Giving Back: Karen Foley

Karen Foley is making a difference through the newly formed LGBTQ+Coalition. Catch the full interview with Karen and Sam Interrante.

Karen’s photoshoot at Hingework was our first introduction. We shook hands and immediately I felt at ease. She has a disarming charisma about her. I asked about her life as I began photographing her, but she was more interested in the initiatives of the LGBTQ+ Coalition than in herself. She’s got that underdog spirit; someone that you want in your corner.

A Chicago native, Karen moved to Lancaster a decade ago and immediately got to work. “You can’t be from Chicago and not grind all the time,” she said as she merely laughed, describing the frenzied nature of her day-to-day. In college, it was hard to find a program that will focus on both psychology and the body so I kind of was able to go to a school in Chicago that let me self-lead. I created my own course; the subjects I took, the classes I took, the books I read.” Karen isn’t only a pioneering advocate for the LGBTQ community, she’s also a therapist, trained yoga instructor, and does massage and healing work with trauma in the body.

Karen’s love and empathy for marginalized people to know that they have room in this world quickly made itself apparent to me. It showed itself not only in her passion and the many testimonials she shared, but in the strategic power of the Coalition’s efforts, who are training and working with local hospitals, public schools and youth, retirement communities, and crisis shelters. Simply put, “every issue is an LGBTQ issue.”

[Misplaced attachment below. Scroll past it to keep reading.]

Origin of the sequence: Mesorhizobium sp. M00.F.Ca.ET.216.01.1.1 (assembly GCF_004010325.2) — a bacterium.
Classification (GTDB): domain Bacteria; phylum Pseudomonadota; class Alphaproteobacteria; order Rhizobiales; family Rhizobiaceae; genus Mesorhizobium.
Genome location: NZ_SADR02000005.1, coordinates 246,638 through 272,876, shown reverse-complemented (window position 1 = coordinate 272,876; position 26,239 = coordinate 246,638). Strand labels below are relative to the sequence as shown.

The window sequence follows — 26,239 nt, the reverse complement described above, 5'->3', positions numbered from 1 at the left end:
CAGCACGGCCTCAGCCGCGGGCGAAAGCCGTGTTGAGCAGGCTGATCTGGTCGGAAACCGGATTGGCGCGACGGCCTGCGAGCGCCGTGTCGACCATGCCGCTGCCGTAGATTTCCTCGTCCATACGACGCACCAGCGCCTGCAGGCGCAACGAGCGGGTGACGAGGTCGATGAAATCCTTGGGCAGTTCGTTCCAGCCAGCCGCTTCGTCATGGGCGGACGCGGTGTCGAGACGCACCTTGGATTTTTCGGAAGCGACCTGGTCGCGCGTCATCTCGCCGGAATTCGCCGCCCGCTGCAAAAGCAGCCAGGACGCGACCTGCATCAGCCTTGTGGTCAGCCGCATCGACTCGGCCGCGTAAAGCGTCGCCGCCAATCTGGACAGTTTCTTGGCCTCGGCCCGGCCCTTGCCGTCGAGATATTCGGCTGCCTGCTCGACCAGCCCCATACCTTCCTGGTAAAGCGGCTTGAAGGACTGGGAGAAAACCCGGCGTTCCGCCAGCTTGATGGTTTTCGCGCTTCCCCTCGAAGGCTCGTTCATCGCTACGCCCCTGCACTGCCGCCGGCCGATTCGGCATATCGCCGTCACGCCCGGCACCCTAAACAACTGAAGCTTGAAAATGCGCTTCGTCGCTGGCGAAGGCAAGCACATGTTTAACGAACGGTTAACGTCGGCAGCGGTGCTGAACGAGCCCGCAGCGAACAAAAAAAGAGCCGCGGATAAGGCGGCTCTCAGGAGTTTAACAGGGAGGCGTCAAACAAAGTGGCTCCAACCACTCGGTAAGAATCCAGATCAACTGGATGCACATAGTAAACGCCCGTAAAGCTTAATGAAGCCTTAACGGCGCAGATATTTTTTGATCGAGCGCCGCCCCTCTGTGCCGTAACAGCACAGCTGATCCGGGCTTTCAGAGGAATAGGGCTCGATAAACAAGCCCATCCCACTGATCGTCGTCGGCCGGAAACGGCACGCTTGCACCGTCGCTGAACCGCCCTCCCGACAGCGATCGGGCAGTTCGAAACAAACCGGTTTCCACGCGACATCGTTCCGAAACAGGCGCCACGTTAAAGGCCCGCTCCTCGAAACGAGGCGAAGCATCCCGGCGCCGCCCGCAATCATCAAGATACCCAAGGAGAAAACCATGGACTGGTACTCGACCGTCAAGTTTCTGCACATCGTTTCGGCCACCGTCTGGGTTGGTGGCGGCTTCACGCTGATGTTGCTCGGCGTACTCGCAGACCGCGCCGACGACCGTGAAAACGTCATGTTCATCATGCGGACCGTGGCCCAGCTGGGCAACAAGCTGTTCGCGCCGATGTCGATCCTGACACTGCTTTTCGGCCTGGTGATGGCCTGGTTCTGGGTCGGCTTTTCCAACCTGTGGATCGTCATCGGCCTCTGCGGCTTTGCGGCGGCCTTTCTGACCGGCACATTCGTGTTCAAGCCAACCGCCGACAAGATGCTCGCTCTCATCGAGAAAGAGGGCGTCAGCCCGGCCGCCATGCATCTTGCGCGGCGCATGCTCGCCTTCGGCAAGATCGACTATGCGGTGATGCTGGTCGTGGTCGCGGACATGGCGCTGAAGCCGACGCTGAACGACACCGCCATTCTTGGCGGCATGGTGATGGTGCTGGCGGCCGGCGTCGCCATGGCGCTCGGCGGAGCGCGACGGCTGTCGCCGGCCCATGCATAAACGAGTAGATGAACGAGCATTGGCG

Continue reading for the full interview with Karen and Sam Interrante.

Photo from the LGBTQ+ Coalition Launch Party at Tellus 360

Q: So we’re talking about the coalition. Tell me about the coalition.

A: We have been working on this for about a year. We are just now slowly opening and rolling out our programming.  We launched on November 12th at Tellus 360. This is perfect timing as this is National  Coming Out Day. We are the LGBTQ+ Coalition. Basically, we created this because as a therapist in the community I had nowhere to send my clients at all. There was nowhere for them to connect. So many people weren’t getting better because they were lonely and isolated. So, I said, “let’s create a center where we can solve some of those problems.”

The LGBTQ+ Coalition's base of operations in Lancaster. 

Q: Do you have a physical location?

A: We’re at The Candy Factory Studios. We have our administrative office there, but we do events all over.

Q: Tell me more.

A: We are working on three main initiatives for the first year. We are doing a community needs assessment because there is no research on the LGBTQ+ community in Lancaster County. We know enough, but there’s no hard research. Working on our youth programming because that’s one of our more vulnerable subsets of our population so we have a weekly youth program every Saturday and working with the GSA (gay-straight alliance) in schools, and working with the leadership pipeline through all of the schools in Lancaster County. On issues like homelessness—there are no affirming crisis shelters, nowhere to send teens, so we are working closely with other community partnerships to make that happen. There is also the aging population, 40% of them are more likely to be lonely and isolated so we’re working with all of the hospitals in the area to make sure that there’s affirming and dignified healthcare and then the same for home health for our elders. Most people that go to doctors unless they’re vetted, they are educating the doctors on their lifestyle, if they’re transgender and they’re on hormone replacement therapy they’re basically telling the doctors this is the research I’ve done and this is what you should give me.  I think that we can do better.